On 27 April 2010 indigenous rights defender Bety Carino and Finnish international observer Jyri Antero Jaakkola, were shot dead when a peaceful solidarity caravan of human rights defenders came under fire as it tried to enter the autonomous indigenous municipality of San Juan Copala which had been occupied by a government backed paramilitary group.
At approximately 14:40, a humanitarian group made up of 30 human rights defenders as well as international observers were on their way to attempt to enter San Juan Copala in order to deliver provisions to indigenous communities who were under siege by armed groups.
As they entered the community of La Sabana, a town reportedly controlled by paramilitary organisation Unión de Bienestar Social de la Región Triqui UBISORT (Social Welfare Union of the Triqui Region), their vehicles came under fire. Beatríz Alberta (Bety) Cariño Trujillo, of the Centro de Apoyo Comunitario Trabajando Unidos CACTUS (Centre for Community Support Working Together), and Jyri Antero Jaakkola, an international observer from Finland, were both killed in the attack.
Another member of the group, Mónica Citlali Santiago Ortiz, was injured in the attack but was able to get to a hospital for medical attention. Those who did not escape and who remained in the vehicles were interrogated by the paramilitaries. Some have reported receiving death threats prior to being released.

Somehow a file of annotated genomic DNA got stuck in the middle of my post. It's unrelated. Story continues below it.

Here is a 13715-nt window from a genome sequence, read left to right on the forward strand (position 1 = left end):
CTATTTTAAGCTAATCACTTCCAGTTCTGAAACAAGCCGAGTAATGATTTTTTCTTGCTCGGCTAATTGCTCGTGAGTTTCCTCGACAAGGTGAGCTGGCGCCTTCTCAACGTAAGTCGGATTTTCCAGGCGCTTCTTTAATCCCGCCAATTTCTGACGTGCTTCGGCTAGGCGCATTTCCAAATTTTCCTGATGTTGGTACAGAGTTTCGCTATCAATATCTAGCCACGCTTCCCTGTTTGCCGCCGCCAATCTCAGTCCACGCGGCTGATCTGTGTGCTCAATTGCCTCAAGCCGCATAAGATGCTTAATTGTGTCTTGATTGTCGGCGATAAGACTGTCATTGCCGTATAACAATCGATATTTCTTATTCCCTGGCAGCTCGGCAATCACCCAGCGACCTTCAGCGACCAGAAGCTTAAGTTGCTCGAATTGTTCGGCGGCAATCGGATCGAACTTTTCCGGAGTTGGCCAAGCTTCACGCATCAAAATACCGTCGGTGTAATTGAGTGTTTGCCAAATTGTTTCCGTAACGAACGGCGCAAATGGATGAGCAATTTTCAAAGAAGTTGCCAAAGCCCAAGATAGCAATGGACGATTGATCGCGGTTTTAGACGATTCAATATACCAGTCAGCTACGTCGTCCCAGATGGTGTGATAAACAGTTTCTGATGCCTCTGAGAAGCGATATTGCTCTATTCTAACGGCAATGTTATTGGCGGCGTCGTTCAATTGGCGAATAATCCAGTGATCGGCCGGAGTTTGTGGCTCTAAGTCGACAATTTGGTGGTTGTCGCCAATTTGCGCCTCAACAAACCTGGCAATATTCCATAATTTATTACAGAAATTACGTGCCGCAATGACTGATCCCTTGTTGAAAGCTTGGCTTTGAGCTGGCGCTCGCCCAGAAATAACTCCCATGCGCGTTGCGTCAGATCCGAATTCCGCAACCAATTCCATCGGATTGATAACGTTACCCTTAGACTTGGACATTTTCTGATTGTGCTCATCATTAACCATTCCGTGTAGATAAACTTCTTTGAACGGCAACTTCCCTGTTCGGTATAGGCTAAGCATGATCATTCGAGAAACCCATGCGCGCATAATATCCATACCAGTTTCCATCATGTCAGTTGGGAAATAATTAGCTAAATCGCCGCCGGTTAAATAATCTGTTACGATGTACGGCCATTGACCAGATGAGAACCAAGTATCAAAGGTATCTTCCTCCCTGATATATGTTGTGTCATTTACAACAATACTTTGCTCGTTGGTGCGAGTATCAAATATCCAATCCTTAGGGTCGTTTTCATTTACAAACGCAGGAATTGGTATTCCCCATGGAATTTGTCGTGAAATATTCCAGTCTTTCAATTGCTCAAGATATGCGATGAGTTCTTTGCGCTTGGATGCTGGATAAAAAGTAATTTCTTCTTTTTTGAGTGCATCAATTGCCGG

The human rights organisations were attempting to enter San Juan Copala to provide support to the local community who had been without electricity, water, medical access and basic provisions as a result of the ongoing paramilitary blockade. Schools had also been shut down.
The caravan of observers included individuals from Finland, Italy, Belgium and Germany, members of the CACTUS, VOCAL, Asamblea Popular de los Pueblos de Oaxaca APPO (Popular Assembly of the Peoples of Oaxaca, the Red de Radios y Comunicadores Indígenas del Sureste Mexicano (Network of Indigenous Radio Stations and Broadcasters of the Southeast of Mexico), as well as a group of teachers from the municipality who had been unable to give classes.
The violent attack was directly linked to the peaceful activities of those national and international individuals as they attempted to defend the rights of the local communities affected in areas controlled by paramilitary groups.
The case is still pending. As of June 2015 3 people have been arrested and there are outstanding warrants for the arrest of another 10 suspects. However, despite a public statement by the President of Mexico that the government is committed to bringing the perpetrators to justice, both the husband and lawyer of Bety Carino complain of a lack of political will to make this happen. They have also complained of the authorities failure to protect witnesses. Those who have been leading the campaign for justice for Bety Carino and Jyri Antero Jaakkola have received threatening phone calls telling them to give up the case or face the consequences.
Speaking at a 2015 event to mark the 5th anniversary of the killings, Bety’s sister Carmen Trujillo said “As usual we have have had no reply from the authorities. We have believed for a long time that the justice system in this country is in crisis. Who can we now turn to for justice unless to the actual killers. That isn’t justice. Five years on from the killing of Jyri and Bety we still haven’t had a reply. Some people have been arrested but that doesn’t mean that the issue has been fundamentally resolved”